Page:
Physical examination revealed ill looking, cachectic patient with tachycardia, low grade fever with pulse 102/m, regular, B.P.120/80, temp. 38°C. There was mild pallor but jaundice, cyanosis was absent. There were no nail changes suggestive of clubbing, koilonychia, leukonychia or any vasculitic changes. No lymphadenopathy were found. Joint examination revealed swollen and tender both knee and elbow joints without overlying erythema or raised temperature. There is painful restrictions of both active and passive movement of the affected joints. Patellar tap was present over left knee. Chest examination revealed trachea is shifted to left with reduced chest expansibility over left chest. Percussion note was dull with reduced breath sound and vocal resonance over the same area. There were no added sounds. Examination of other systems revealed no abnormalities.


Laboratory investigation revealed normoocytic normochromic anemia of Hb- 10.6 gm%(MCV 83.5, MCH-27.7), ESR 78 mm in 1st hour, TC-29.15 × 103/cmm(N-88.9%, L-5.5%), TPC-776000/cmm, CRP. 58.5 mg/dl,PBF- normocytic normochromic anemia with neutrophilic leukocytosis and thrombocytosis. Urine R/E revealed trace proteinuria, RBC- 2-3/HPF, pus cell 6-8/HPF with no casts. CRP and S. ferritin was raised with 108.29mg/L(normal <6 mg/L) and 4035 ng/L(45- 150 ng/L) respectively. Renal function tests, RBS, serum uric acid, Blood C/S Urine C/S all were noncontributory. On immunological test, ANA, RA factor, Anti CCP all came negative. Serological investigations for HBV and HCV were negative. Synovial fluid study revealed protein 4.5 gm/dl, glucose 12.50 mg/dl. Cell count showed plenty of neutrophil predominant polymorph. Synovial fluid for gram stain, AFB stain, gene X pert TB, MTB-PCR, culture or crystal was negative but synovial fluid ADA was high:118.19U/L(normal <25 U/L). Her chest x ray was consistent with right sided apical opacity and left sided collapse (Figure 1). Sputum for AFB stain or gene X pert was negative. MT was 4 mm after 72 hours.



Hence, with the provisional diagnosissss of reactive polyarthritis associated with pulmonary TB, she started on standard anti-tuberculous therapy (ATT) with four-drug regimen (isoniazid, rifampicin, ethambutol, and pyrazinamide) and pyridoxine supplementation. There was alleviation of all the symptoms with no joint swelling and tenderness. She became afebrile and her CRP and ESR came to 36.2 mg/dl and 23 mm in 1st hour respectively on 10th day following ATT. She was discharged with the plan to continue four-drug regimen for initial 2 months followed by two drug regimen((isoniazid, rifampicin) for next 4 months.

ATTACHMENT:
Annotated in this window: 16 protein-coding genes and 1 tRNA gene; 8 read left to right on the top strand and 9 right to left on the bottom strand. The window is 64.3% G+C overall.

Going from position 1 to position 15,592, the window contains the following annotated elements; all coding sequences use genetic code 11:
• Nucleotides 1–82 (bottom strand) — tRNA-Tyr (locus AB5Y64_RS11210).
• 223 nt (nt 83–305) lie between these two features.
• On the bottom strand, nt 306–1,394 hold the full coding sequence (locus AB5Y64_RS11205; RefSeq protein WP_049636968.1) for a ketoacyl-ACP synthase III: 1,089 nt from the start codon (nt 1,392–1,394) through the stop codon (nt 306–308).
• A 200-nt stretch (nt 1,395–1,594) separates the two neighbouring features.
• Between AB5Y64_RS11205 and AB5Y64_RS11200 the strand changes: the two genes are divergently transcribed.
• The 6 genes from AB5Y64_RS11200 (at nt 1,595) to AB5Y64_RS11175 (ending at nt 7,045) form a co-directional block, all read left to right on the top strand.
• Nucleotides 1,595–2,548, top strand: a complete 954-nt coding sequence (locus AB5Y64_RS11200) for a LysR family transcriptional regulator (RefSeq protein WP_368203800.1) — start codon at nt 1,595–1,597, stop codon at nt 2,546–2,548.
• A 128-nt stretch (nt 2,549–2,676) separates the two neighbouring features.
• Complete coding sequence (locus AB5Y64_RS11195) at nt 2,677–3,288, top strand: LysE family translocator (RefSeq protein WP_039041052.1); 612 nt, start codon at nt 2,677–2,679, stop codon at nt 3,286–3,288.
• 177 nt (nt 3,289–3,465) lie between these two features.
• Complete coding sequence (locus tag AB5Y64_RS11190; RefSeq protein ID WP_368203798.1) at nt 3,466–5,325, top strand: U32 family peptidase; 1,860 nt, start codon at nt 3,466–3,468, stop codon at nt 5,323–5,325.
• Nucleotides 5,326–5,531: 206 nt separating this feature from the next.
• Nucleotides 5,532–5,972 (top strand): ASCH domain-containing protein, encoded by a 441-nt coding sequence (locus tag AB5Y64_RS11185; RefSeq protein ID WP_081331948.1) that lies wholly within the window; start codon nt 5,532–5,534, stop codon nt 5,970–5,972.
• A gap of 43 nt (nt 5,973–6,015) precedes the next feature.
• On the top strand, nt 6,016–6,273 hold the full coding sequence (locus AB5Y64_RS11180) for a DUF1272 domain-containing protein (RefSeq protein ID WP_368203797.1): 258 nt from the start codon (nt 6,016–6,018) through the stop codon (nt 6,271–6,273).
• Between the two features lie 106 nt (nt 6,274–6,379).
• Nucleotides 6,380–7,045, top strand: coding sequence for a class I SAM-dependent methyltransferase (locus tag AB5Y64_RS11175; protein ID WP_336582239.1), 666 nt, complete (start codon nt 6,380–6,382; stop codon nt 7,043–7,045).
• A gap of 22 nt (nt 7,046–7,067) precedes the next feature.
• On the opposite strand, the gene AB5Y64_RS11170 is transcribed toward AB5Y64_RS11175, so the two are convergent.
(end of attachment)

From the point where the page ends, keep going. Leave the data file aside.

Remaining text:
Figure 1: Chest x ray showing ill defined opacity over right apical region with left sided collapse.


Tuberculous rheumatism (Poncet’s disease) is a rare, reactive, acute-onset, sterile, non-erosive, inflammatory polyarthritis associated with active extra-articular tuberculosis (TB) [7,8]. It presents as symmetrical involvement of multiple joints without evidence of active infection and resolves without residual joint damage or long-term complications [8,9]. Pulmonary TB was found to be the commonest site of TB infection (43.2%). The sites of extrapulmonary TB infection included lymphatic, renal, bone, skin, and other less common sites. Oligoarthritis was the most common rheumatological presentation (40%) followed by polyarthritis (27.6%) and monoarthritis (24.6%). The most frequently involved joints were the ankles (63%) and knees (59%). The wrists, elbows, interphalangeal joints, metacarpophalangeal joints, shoulders, and metatarsophalangeal joints were affected less frequently. Axial involvement has not yet been reported to date. Although Poncet’s disease is considered a reactive arthritis, the clinical presentation of Poncet’s disease differs from the classical pattern of reactive arthritis [10]. In contrast to reactive arthritis, the onset of symptoms in Poncet’s disease before the start of arthritis is much longer than just a few weeks, whereas resolution of arthritis upon starting of adequate anti-tuberculous therapy is mostly within a few weeks & chronic arthritis has never been reported in Poncet’s disease [11]. The pathogenesis of PD remains to be established; however, it appears to be multifactorial including the activation of CD4+ and CD8+ T cells and hypersensitivity against tuberculosis (TB) proteins [12]. Diagnosis of PD is generally difficult because it starts insidiously, progresses slowly, and has no extra-articular features. The most frequent clinical sign is the change in the range of motions with pain or painless [13].